Anna Hunt, Staff Writer
Marriam-Webster’s definition of addiction is: “compulsive need for and use of a habit-forming substance (as heroin, nicotine, or alcohol) characterized by tolerance and by well-defined physiological symptoms upon withdrawal; broadly: persistent compulsive use of a substance known by the user to be harmful.”
Just as drugs, cigarettes and alcohol, money, sex, shopping or any other activity can be habit-forming and lead to addiction. Dr. Leon F. Seltzer, a clinical psychologist and author of Paradoxical Strategies in Psychotherapy, elaborates in a recent blog in Psychology Today:
“As addicts progress (or rather, regress) into their addiction, to derive sufficient gratification they must constantly seek more and more of their drug of choice. For “more” is the keyword of addiction. It doesn’t matter whether they’re addicted to a substance, relationship, or activity—the “ante” for getting enough of the object of their craving must continually be raised.”
As drug addict seeks their next fix, a millionaire is likely to continuously seek the next million. Drug addicts can be destructive, manipulative and, at times, dangerous. Can we say the same about individuals addicted to money? Dr. Seltzer thinks so:
“But of all the things one might be addicted to, nothing tops the greed-laden pursuit of wealth in its audacity, manipulativeness, and gross insensitivity to the needs and feelings of others. Not to mention its extreme, short-sighted, irresponsible covetousness. Ask a multi-millionaire or billionaire so afflicted (if you can find one willing to talk to you!), and you’ll discover that their “mega-fortune quest” really has no end point. They won’t be able to name the definitive “millionth” or “billionth” that, finally, will do it for them. They can’t because the means by which they reap their riches has itself become the end.”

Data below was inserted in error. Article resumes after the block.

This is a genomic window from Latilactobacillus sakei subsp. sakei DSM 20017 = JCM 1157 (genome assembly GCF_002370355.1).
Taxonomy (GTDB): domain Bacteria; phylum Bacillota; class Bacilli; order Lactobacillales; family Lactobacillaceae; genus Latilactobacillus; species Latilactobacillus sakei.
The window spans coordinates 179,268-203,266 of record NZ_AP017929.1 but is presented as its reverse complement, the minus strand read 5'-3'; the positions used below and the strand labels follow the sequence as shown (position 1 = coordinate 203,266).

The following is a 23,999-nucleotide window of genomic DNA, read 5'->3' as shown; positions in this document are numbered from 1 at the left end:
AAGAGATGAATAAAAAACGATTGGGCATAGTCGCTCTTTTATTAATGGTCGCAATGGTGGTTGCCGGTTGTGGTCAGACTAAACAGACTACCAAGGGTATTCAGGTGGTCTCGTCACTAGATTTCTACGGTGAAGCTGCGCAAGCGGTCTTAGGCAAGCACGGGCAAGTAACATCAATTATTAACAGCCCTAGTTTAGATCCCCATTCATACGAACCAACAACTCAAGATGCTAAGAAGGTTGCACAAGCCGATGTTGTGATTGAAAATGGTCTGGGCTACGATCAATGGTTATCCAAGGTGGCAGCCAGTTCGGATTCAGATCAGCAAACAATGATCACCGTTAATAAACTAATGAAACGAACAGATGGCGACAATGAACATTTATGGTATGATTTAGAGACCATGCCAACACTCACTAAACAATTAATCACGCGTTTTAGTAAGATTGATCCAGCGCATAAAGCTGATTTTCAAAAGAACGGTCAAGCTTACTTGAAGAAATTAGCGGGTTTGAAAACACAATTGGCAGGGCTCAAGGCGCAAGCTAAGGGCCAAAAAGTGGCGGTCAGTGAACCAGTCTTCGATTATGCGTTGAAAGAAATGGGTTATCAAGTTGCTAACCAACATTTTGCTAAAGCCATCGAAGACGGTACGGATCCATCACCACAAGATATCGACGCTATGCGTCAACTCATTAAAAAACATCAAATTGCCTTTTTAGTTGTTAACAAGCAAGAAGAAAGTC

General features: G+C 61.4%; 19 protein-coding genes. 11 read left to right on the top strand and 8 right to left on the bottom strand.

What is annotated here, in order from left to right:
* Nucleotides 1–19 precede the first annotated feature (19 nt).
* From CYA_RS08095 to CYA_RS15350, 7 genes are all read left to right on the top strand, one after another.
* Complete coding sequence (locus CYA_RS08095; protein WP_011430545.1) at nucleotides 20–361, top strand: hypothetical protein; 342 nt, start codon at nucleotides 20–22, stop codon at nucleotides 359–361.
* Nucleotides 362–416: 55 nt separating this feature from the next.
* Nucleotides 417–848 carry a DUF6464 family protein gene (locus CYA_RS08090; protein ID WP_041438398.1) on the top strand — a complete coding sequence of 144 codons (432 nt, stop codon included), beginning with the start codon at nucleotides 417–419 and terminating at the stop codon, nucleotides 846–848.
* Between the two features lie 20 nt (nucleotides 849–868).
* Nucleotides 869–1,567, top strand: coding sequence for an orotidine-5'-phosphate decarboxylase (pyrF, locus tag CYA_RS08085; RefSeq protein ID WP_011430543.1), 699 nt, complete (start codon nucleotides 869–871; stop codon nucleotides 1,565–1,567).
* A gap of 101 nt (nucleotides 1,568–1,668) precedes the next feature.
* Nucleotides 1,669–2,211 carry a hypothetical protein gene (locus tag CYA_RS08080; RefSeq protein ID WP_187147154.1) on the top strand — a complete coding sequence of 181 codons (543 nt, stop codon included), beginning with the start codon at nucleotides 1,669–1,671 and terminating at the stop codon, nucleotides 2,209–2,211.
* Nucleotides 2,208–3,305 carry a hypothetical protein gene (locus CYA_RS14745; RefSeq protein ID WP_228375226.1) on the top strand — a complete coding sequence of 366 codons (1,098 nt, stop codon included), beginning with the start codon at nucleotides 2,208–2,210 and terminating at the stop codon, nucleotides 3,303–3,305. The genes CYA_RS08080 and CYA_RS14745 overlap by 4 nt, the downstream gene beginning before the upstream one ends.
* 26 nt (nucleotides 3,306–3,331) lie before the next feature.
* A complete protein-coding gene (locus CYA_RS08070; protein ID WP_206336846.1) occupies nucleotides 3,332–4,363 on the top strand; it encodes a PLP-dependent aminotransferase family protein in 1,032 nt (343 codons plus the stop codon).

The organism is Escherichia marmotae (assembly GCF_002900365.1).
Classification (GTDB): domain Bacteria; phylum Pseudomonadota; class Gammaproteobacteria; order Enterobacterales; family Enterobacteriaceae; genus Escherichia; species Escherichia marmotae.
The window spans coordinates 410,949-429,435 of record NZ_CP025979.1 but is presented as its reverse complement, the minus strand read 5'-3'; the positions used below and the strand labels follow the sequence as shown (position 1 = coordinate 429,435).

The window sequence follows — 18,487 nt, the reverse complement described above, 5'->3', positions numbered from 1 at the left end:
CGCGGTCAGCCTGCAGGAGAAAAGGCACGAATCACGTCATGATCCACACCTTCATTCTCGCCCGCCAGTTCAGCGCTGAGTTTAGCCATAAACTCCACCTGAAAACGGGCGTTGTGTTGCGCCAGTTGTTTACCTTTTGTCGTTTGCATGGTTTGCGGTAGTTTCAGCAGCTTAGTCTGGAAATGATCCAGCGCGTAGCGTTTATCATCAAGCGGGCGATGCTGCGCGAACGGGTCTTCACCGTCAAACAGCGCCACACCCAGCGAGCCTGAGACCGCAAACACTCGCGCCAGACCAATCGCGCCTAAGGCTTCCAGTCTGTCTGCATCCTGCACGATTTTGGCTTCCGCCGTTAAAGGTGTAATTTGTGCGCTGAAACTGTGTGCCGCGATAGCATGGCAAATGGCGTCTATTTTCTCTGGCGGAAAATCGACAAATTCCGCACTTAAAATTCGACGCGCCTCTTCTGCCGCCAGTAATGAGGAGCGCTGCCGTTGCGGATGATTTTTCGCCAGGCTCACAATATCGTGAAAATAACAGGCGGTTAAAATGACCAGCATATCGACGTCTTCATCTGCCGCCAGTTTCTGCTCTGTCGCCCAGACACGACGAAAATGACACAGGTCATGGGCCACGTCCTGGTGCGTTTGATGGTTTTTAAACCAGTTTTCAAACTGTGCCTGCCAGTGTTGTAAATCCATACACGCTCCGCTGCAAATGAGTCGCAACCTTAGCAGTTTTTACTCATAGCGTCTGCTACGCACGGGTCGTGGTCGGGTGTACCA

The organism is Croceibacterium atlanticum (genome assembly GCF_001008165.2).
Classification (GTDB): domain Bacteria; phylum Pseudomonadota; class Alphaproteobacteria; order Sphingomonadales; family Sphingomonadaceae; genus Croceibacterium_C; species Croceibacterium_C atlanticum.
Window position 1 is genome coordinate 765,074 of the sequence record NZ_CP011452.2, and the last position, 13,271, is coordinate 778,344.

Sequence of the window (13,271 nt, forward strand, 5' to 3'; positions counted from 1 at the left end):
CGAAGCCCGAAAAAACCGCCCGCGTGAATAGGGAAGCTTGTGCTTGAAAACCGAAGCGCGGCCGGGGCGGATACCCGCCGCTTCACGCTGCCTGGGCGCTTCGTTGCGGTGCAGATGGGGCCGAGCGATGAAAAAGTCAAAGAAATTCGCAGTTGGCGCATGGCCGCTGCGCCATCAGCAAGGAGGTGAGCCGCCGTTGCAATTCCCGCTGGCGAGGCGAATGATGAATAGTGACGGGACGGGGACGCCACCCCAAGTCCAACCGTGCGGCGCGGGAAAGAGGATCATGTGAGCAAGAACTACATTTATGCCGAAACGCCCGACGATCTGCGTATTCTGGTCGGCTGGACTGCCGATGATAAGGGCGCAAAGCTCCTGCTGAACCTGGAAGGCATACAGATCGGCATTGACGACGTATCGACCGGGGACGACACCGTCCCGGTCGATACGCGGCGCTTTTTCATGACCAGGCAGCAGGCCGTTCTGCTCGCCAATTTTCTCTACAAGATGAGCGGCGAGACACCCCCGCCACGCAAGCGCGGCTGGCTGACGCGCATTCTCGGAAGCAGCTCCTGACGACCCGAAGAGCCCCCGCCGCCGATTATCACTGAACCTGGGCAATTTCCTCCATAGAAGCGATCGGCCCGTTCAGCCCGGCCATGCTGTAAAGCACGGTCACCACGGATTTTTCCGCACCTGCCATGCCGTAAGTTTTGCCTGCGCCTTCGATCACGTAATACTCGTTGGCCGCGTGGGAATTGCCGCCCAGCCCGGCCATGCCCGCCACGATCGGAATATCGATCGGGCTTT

As a drug addict constantly seeks a “high”, money addicts seek their next deal or payout in order to satisfy the ego and get a boost of dopamine that, to them, comes with making a “killing.” Dr. Seltzer shares his insight about the reason behind this:
In general, their “money high” has to do not just with feelings of fiscal elation but with a kind of self-inoculation. What perpetual wealth production inoculates them against are underlying, and barely recognized, feelings of distress—such as depression, anxiety, guilt or shame—which stem from a belief that deep, deep down they may not be good enough at all. So greater and greater financial success is required to help them sustain their cherished illusion that they really are superior—in economic terms, vastly superior—to others: a most convenient narcissistic “fix” for whatever subterranean doubts they may yet harbor about themselves.
In our world, there are likely as many money addicts as there are drug addicts, although, it is not yet illegal to crave more money. Quite the opposite. People that focus on growing their monetary fortune are often described as motivated, productive and successful. Yet, just as communities, friends and families suffer due to drug addictions, the world suffers at the hand of greed.
On an ethical level, the worst thing about their pursuits is that their mercenary, ego-driven achievements frequently do considerable damage to others and their prospects. Not always but typically those who might be called “greed addicts” aren’t in the professions or creative Arts, but in business: entrepreneurs, investors, speculators, lenders, CEOs. And most often their successes contribute little or nothing to society. Rather, their undertakings are cunningly contrived to transfer money out of the pockets of others and into their own. Exceedingly competitive and aggressive, they’ll take ruthless advantage of every opportunity to turn a profit—and not shy away from turning against others in the process.
Today, we are surrounded by greed that’s masked in industry, technology, banking, politics… the list goes on. That’s not to say that all wealthy people – or bankers, politicians and industry tycoons – are money addicts, but there are many that continually seek wealth with little regard to the planet or humanity. At what point do we say enough, and start treating money addicts like drug addicts…or better yet criminals?
View Dr. Leon F. Seltzer’s full article on Psychology Today: Greed: The Ultimate Addiction
About the Author
Anna Hunt is a writer and entrepreneur with over a decade of experience in research and editorial writing. She and her husband run a preparedness e-store outlet at www.offgridoutpost.com, offering GMO-free storable food and emergency kits. Anna is also a certified Hatha yoga instructor. She enjoys raising her children and being a voice for optimal human health and wellness. Read more of her excellent articles here.
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